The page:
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Video of laundry-snuggling North Shore bear goes viral

Young bruins are naturally playful, North Shore black bear advocate says
Laundry bear web
A black bear rolls about in a North Vancouver resident's freshly laundered linens.

A video of a North Vancouver black bear frolicking in someone’s line-dried laundry is racking up thousands of views online.

The video, which was shared among friends and then posted to the Vancouver section of reddit.com, captures a young bear burying its face and rolling around in the freshly laundered linens.

In what has been a tough summer for bears in Metro Vancouver's North Shore, with seven killed in July alone, it was a moment of levity for Luci Cadman, education co-ordinator with the North Shore Black Bear Society.

“It’s adorable. It’s ridiculous,” she said. “Who doesn’t love fresh sheets?”

Reddit users quickly made the connection between the bear and Snuggle, the anthropomorphic laundry detergent spokesbear. (Others made more graphic comparisons to the Charmin bears, who hawk toilet paper.)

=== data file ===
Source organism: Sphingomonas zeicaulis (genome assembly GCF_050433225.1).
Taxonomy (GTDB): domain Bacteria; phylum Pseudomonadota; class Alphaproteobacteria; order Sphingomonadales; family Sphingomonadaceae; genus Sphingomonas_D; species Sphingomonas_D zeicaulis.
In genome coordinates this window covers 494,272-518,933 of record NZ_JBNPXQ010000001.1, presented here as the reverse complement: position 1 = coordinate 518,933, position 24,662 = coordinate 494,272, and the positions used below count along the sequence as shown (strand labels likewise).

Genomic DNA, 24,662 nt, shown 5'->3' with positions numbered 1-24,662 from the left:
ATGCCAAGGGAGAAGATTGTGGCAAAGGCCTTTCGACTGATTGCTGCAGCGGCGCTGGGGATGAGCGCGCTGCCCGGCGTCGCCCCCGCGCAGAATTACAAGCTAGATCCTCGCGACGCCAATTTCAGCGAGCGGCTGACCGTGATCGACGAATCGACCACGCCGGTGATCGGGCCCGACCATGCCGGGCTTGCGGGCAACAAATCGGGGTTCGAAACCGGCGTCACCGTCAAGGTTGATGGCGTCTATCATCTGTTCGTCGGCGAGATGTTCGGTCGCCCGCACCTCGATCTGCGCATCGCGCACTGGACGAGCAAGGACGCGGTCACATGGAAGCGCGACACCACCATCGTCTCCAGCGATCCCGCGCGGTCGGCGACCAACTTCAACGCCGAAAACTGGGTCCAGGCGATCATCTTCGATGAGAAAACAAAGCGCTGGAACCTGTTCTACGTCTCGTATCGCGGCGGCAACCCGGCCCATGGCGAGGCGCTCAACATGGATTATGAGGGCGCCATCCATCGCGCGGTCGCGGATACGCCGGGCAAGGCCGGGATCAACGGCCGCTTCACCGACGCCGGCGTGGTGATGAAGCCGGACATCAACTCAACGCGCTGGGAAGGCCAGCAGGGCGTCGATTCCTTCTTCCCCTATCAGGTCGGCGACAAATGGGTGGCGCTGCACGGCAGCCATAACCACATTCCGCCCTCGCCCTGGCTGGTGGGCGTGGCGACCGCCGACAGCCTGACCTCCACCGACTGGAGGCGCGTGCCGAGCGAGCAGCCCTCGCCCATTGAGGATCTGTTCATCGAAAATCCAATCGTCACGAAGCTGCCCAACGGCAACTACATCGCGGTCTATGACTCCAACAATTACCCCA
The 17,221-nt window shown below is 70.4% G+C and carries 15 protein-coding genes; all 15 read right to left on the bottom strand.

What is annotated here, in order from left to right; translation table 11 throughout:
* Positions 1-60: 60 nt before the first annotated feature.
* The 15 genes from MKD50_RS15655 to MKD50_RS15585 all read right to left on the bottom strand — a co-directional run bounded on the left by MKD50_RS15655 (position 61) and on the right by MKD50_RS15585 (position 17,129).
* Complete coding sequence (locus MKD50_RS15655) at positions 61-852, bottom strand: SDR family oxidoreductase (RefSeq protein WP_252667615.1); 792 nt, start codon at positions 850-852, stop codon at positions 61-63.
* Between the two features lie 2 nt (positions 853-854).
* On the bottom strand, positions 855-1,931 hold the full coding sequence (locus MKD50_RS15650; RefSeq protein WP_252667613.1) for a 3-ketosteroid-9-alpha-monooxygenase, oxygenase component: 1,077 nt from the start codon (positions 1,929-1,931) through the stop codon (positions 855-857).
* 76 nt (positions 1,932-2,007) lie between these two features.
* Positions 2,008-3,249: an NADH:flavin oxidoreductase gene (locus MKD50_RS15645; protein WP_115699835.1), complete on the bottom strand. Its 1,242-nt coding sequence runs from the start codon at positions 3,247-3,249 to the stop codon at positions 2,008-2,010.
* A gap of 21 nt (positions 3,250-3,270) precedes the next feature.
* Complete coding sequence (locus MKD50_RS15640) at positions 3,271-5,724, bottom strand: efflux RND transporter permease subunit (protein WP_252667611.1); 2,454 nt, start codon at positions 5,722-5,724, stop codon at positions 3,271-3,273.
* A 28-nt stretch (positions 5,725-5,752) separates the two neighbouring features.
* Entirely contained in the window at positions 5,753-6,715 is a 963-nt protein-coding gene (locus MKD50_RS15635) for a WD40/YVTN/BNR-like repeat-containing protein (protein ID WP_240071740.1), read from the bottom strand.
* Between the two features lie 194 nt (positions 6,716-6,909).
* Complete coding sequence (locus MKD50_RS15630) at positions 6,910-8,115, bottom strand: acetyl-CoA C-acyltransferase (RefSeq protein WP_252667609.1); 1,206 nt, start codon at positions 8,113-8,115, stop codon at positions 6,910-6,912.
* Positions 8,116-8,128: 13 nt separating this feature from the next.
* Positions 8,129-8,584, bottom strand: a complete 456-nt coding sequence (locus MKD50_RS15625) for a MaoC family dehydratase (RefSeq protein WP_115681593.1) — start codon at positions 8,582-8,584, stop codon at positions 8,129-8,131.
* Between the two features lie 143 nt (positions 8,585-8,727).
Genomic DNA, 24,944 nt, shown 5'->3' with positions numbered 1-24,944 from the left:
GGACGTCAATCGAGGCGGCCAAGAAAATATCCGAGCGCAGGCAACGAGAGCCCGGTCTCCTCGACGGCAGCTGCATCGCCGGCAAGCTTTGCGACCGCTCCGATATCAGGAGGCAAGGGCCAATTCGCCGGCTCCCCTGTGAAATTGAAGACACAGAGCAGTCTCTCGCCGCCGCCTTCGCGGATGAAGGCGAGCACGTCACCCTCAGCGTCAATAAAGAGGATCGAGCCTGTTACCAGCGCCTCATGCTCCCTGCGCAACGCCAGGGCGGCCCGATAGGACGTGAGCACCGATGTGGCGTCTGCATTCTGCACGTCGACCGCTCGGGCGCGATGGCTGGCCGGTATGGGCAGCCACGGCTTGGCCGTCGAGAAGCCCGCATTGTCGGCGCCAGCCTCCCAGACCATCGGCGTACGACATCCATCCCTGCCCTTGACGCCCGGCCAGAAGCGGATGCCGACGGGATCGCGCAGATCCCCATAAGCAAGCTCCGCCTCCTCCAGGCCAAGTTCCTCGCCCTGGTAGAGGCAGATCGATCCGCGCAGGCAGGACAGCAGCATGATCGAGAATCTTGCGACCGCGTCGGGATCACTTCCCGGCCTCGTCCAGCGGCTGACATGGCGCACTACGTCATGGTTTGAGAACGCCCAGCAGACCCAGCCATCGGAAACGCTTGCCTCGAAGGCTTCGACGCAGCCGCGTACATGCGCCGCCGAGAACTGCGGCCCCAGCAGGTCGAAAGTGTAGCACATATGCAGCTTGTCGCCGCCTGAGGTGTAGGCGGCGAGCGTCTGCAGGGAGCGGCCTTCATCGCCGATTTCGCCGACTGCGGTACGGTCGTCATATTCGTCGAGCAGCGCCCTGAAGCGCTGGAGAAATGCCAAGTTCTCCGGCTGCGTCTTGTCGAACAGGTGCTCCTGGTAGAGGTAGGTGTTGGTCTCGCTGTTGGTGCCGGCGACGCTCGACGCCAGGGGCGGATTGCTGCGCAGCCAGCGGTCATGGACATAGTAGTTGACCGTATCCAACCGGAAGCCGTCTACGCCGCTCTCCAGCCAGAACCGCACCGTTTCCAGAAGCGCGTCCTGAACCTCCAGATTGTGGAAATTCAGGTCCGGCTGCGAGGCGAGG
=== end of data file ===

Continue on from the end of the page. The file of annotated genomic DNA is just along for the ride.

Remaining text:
Cadman said the society routinely gets calls from North Shore residents who find bruins in their gardens, chewing on dog toys, playing with soccer balls or wading in pools.

“I think it really does capture the joyfulness of these animals. … We’ve seen them like that in the forest,” she said. “That’s just how they are, the younger bears – just playful and curious.”

While a laundry line wouldn’t be considered a typical “attractant” that the black bear society works so hard to keep out of people’s yards, anything with a scent may draw the interest of an ursine neighbour, Cadman said.

The sheet’s owner, though, may want to run it through the wash again.

“It must have smelt really, really lovely,” Cadman said. “The bear is going to smell nice now, but the sheet maybe not so much.”

Lately, the society has been heavily pushing the message that the best thing to do about a bear in your yard is to get to a safe place and in a calm but very firm voice, tell them it’s time to leave.

“We don't want them to get comfortable around our properties,” she said. “The bears are listening and moving on, and that's great.”